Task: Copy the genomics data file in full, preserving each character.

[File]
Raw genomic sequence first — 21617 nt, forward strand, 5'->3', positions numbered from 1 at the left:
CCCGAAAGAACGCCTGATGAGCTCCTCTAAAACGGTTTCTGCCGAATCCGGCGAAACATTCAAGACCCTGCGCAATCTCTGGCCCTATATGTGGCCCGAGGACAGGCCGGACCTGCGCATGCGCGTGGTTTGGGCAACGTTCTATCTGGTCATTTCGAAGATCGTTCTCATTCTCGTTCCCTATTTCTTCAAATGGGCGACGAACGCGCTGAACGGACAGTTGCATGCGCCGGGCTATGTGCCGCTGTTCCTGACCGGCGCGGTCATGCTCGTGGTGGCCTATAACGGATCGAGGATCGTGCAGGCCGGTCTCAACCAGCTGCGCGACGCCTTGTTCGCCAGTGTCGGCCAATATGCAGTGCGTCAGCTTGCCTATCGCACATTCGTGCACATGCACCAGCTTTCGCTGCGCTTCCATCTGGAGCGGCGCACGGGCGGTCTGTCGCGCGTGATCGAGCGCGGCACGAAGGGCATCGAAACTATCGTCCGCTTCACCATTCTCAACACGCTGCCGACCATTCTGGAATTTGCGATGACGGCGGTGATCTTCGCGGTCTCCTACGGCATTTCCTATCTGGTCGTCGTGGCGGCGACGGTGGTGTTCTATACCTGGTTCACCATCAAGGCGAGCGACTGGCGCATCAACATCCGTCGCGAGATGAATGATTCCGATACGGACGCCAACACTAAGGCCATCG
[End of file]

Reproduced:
Raw genomic sequence first — 21617 nt, forward strand, 5'->3', positions numbered from 1 at the left:
CCCGAAAGAACGCCTGATGAGCTCCTCTAAAACGGTTTCTGCCGAATCCGGCGAAACATTCAAGACCCTGCGCAATCTCTGGCCCTATATGTGGCCCGAGGACAGGCCGGACCTGCGCATGCGCGTGGTTTGGGCAACGTTCTATCTGGTCATTTCGAAGATCGTTCTCATTCTCGTTCCCTATTTCTTCAAATGGGCGACGAACGCGCTGAACGGACAGTTGCATGCGCCGGGCTATGTGCCGCTGTTCCTGACCGGCGCGGTCATGCTCGTGGTGGCCTATAACGGATCGAGGATCGTGCAGGCCGGTCTCAACCAGCTGCGCGACGCCTTGTTCGCCAGTGTCGGCCAATATGCAGTGCGTCAGCTTGCCTATCGCACATTCGTGCACATGCACCAGCTTTCGCTGCGCTTCCATCTGGAGCGGCGCACGGGCGGTCTGTCGCGCGTGATCGAGCGCGGCACGAAGGGCATCGAAACTATCGTCCGCTTCACCATTCTCAACACGCTGCCGACCATTCTGGAATTTGCGATGACGGCGGTGATCTTCGCGGTCTCCTACGGCATTTCCTATCTGGTCGTCGTGGCGGCGACGGTGGTGTTCTATACCTGGTTCACCATCAAGGCGAGCGACTGGCGCATCAACATCCGTCGCGAGATGAATGATTCCGATACGGACGCCAACACTAAGGCCATCG